Each email message contains metadata that is included as both custom and standard email headers. All emails include a source timestamp and the GID (i.e., a unique ID) of the source object (i.e., publisher, service client, or service server). Additionally, service requests and responses contain a sequence number, and service responses also contain the GID of the service client that made the original request. This is required so that the service response is matched with the original request and delivered to the corresponding service client.
Also, service responses are email replies to the corresponding service request email! This is achieved using standard headers: the values of the
References headers of the response email are set to the value of the
Message-ID header of the request email . All of this is possible without polluting the email as shown in a normal email client.
Let’s illustrate this with the simple server/client example below.
The server will receive the email on the left for the request and the client will receive the email reply on the right for the response.
When a new email is received by the polling thread, it is passed on to email handlers. All subscriptions, service clients, and service servers register with those handlers. Handlers use the email’s headers and topic/service name to figure out what kind of message it is and which object it belongs to.
Since sending and receiving emails requires an email account, the path to a configuration file with email login credentials and recipients (to/cc/bcc) must be provided through an environment variable. There is also an intraprocess mode. If enabled,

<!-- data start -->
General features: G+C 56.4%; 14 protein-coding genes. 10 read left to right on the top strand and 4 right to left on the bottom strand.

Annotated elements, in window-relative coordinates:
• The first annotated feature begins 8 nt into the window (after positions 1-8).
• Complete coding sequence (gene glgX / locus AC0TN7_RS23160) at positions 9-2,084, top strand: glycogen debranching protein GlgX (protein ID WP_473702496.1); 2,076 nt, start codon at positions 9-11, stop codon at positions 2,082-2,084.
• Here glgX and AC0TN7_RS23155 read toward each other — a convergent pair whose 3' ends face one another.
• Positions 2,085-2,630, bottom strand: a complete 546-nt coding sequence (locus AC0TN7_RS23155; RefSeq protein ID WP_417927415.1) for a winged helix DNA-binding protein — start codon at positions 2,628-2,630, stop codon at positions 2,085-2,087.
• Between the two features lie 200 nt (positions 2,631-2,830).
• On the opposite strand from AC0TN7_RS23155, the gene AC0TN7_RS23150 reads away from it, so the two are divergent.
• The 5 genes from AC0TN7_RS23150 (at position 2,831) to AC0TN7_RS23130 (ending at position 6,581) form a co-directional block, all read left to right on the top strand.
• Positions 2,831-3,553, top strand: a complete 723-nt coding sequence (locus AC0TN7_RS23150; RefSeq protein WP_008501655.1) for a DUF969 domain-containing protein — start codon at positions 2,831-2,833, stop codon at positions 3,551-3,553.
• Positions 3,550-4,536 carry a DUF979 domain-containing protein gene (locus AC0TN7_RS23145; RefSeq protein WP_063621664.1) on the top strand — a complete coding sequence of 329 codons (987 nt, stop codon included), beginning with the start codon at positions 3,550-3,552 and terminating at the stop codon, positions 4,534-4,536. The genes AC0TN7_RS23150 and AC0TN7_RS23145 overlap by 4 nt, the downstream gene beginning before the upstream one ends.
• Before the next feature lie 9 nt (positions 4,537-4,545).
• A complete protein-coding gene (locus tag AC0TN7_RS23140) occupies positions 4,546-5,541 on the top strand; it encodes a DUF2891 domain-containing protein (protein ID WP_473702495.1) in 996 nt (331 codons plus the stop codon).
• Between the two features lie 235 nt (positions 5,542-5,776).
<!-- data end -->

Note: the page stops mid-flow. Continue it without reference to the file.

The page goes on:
Message-ID header value, since it is normally added by the email server.
email_examples package contains many examples.
While certainly time-consuming, this part was rather fun to create from scratch.
Common message representation
Since we have a middleware that strictly deals with strings, we need to be able to convert ROS 2 messages to strings and convert those strings back to messages.
I knew about type support introspection from reading ROS 2 source code and documentation. It provides metadata about a given message type that allows you to parse the fields of a message given only a type-erased pointer to the message (i.e.,
void *). Note that it would have been possible to generate code that does this for each message type, similar to how a
to_yaml() function is generated for each message type. Also,
rosidl_runtime_py can convert YAML strings to messages (e.g., for
ros2 topic pub), but it’s in Python.
My first idea was to convert the bytes of the messages to Base64 and send that string over email, but that would have been a bit boring. A while later, after I had a basic working middleware, I saw a post on ROS Discourse about a package to convert messages to a YAML representation. It only supported C messages, though, which was a problem since I needed to support both C and C++ messages. I looked over the code to see how it worked and then I looked at the ROS 2 IDL documentation and this document to understand what I needed to change to adapt it to C++. C structures for message arrays make this task simple – at the expense of being more complex to use – since they keep track of size and capacity. C++ containers make it complicated!
For example, how can you figure out the size of a
std::vector<T> if you know the size of the contained type,
sizeof(T), but only have a
void * to it? This is the case for unbounded dynamic arrays of a non-built-in type, like an array of
PointField in a
PointCloud2 message. The answer is: by
Googling it knowing implementation details! A
std::vector object simply contains three pointers: begin, end, and end capacity. Since the elements are stored contiguously, size is simply
(end - begin) / sizeof(T)! Fun fact: that trick doesn’t work with
std::vector<bool>, because its implementation is different, but that’s not a problem here.
I forked the package, added support for C++ messages, made the message<–>YAML conversion symmetrical, and refactored the repository/packages a bit. Below is a simple example of a C++
std_msgs/Header message and the corresponding YAML representation.